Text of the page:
Making pasta from scratch for that dinner party you’ve been meaning to host is a noble goal.
A noble, overwhelming goal.
But it turns out, it doesn’t have to be overwhelming—or even particularly difficult.
Because cook and author Odette Williams has a new book called Single Pasta that breaks down pasta making into something even the average home cook can handle. It’s available to preorder now, with books shipping August 30.
Actor, Italian person, and pasta lover Stanley Tucci described the book thusly: “Pasta deliciously portrayed in all its rustic elegance.” So, that’s something.
Odette stays true to the “Simple Pasta” theme, highlighting three base doughs (egg, semolina and gnocchi) that become the starting point for recipes. There’s also a section for everyday sauces and crunchy bits, along with tips and tricks for rolling, cutting and shaping fresh pasta dough.
The book is divided into four seasons, so you can cook with fresh produce and eat dishes indicative of the season. Throughout the 256 pages, you’ll see lots of gorgeous photos, but you will also find cocktail recipes, entrees and desserts, giving you everything you need to put together a full meal.
Important to note: Odette says she never made pasta from scratch until she was 40, so there’s hope for us all. Now, here’s a cacio e pepe recipe (with directions for using fresh or store-bought pasta) to cook up the next time you’re hungry.
Cacio e Pepe Recipe
Makes 2 servings
- Fresh pasta: 1⁄2 recipe semolina dough (page 27), shaped into pici (see page 50
- Store-bought pasta: 8 ounces dried spaghetti, bucatini, tonnarelli or trofie
- 1⁄2 teaspoon black peppercorns
- 1⁄2 teaspoon white peppercorns
- 1⁄2 teaspoon pink peppercorns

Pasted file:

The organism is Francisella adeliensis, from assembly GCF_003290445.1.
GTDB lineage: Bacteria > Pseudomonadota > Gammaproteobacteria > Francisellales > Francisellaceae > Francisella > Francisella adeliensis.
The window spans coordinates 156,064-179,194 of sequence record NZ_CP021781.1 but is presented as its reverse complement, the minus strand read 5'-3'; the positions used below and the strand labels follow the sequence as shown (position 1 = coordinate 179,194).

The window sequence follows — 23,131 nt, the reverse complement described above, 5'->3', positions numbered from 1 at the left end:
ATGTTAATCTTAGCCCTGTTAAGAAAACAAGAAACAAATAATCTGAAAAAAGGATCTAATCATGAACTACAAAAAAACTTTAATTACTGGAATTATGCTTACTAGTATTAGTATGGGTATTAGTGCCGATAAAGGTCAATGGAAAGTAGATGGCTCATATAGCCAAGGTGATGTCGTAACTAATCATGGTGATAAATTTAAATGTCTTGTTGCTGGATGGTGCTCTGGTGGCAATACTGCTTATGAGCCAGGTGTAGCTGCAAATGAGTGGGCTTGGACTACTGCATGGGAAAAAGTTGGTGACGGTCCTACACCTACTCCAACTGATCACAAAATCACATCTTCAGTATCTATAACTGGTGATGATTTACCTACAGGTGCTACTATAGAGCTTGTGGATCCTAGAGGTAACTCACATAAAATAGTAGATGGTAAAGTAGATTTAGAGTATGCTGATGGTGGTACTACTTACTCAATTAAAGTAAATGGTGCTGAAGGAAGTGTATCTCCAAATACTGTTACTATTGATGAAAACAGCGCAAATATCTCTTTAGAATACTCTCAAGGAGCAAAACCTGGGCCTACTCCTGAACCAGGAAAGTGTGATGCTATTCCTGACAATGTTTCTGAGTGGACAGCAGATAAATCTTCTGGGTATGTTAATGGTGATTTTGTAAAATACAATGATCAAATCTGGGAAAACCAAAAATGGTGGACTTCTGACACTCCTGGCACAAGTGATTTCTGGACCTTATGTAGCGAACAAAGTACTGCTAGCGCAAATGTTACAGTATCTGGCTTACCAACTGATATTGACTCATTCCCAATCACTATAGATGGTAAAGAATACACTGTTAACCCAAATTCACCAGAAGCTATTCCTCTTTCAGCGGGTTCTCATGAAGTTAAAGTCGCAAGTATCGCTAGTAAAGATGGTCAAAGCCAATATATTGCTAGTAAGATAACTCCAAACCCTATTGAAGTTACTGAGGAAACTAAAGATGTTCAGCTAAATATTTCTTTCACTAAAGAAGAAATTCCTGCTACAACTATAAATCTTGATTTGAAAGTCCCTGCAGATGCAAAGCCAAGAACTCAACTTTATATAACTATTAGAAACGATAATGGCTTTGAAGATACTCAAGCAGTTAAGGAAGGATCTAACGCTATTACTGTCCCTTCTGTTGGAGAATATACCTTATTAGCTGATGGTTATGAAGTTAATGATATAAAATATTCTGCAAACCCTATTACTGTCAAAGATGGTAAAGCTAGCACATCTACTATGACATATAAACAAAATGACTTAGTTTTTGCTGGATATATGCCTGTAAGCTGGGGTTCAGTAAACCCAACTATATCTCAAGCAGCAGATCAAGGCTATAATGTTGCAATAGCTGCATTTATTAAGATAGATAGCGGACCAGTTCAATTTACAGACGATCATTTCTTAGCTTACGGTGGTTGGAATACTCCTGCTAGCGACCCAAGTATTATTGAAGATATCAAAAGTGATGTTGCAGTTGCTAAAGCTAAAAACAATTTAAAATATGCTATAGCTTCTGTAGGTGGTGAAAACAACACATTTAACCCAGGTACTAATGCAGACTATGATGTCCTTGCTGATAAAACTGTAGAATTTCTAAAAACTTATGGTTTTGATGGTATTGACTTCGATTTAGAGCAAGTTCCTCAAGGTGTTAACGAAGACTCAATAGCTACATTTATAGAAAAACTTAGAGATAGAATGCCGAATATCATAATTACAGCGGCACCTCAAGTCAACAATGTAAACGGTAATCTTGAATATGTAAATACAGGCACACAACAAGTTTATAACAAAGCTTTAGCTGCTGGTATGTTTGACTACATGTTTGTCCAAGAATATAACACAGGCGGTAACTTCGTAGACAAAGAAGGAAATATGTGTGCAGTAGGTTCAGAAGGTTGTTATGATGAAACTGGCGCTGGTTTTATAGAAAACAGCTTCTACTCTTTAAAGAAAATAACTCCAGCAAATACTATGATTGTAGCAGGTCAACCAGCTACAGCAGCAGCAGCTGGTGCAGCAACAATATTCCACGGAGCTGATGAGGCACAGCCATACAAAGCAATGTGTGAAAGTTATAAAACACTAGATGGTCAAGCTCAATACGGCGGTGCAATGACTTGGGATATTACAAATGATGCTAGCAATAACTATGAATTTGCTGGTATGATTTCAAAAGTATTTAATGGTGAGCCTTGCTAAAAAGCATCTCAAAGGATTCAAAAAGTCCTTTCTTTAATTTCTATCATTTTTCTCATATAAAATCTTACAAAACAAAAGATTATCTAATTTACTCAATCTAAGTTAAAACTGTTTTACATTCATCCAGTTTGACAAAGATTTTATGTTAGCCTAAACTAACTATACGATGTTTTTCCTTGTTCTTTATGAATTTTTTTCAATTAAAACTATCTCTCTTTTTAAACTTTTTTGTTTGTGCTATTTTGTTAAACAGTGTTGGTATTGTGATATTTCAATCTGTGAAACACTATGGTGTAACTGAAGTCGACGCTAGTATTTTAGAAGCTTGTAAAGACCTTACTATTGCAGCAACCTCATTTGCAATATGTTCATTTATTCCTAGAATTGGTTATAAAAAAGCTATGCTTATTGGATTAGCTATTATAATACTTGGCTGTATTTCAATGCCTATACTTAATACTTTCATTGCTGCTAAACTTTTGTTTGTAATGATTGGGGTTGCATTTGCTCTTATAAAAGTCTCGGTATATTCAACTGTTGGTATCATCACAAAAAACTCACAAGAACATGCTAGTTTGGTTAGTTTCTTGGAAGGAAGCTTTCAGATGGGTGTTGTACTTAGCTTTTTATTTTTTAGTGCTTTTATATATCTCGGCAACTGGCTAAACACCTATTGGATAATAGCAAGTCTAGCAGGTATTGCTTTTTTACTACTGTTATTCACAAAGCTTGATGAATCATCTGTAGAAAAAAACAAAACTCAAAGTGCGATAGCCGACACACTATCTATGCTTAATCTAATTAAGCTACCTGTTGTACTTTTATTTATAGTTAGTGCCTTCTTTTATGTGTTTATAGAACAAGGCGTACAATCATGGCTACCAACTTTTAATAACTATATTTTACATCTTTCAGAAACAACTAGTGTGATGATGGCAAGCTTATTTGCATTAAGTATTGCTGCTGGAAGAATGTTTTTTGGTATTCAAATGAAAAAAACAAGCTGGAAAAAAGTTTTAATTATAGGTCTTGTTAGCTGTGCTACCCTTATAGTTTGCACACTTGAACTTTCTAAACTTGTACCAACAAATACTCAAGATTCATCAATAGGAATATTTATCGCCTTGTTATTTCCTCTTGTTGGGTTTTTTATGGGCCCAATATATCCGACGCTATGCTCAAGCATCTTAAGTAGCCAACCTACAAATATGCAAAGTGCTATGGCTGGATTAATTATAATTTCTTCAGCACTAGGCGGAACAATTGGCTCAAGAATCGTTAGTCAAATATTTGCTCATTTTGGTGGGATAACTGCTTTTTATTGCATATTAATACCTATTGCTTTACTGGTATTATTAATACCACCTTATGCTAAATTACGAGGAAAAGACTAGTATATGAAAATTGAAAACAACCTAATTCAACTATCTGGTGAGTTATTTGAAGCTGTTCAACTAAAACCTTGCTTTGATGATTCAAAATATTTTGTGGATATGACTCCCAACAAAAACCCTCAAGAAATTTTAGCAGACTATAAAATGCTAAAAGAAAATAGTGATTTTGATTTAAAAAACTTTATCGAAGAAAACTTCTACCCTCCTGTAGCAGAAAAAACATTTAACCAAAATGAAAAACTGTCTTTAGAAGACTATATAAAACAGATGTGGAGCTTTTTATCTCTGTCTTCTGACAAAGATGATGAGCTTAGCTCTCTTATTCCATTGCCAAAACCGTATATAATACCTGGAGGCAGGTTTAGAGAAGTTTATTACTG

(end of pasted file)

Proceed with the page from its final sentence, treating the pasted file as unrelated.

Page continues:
- 3 tablespoons unsalted butter, at room temperature
- 1 tablespoon extra virgin olive oil
- 1⁄2 teaspoon kosher salt
- 1 cup finely grated Pecorino Romano, plus more for serving
1. Bring a large pot of lightly salted water to a boil. Add the pasta and cook until al dente or a minute or two shy of package instructions if using store-bought.
2. While the pasta cooks, place all the peppercorns in a mortar and pestle and smash into very small fragments (not too much dust, not too many chunks).
3. When the pasta is al dente, reserve at least 1 1⁄2 cups of the pasta water, drain the pasta in a colander, and then return it to the still-warm pot.
4. Off the heat, add the butter, olive oil, salt, and all but a pinch of the pepper to the pasta and stir to combine. Add a splash of the pasta water, then hold your hand up high over the pot and gradually sprinkle a couple tablespoons of the pecorino over the pasta while stirring quite vigorously with a large wooden spoon (you may need to steady the pan). Repeat this sequence a few times, until you have incorporated all the pecorino and about 1 cup of the water (or just as much as needed to create a creamy, emulsified sauce).
5. Serve the pasta with that last pinch of pepper and more grated pecorino.
Reprinted with permission from Simple Pasta by Odette Williams, copyright (c) 2022. Published by Ten Speed Press, a division of Penguin Random House, LLC.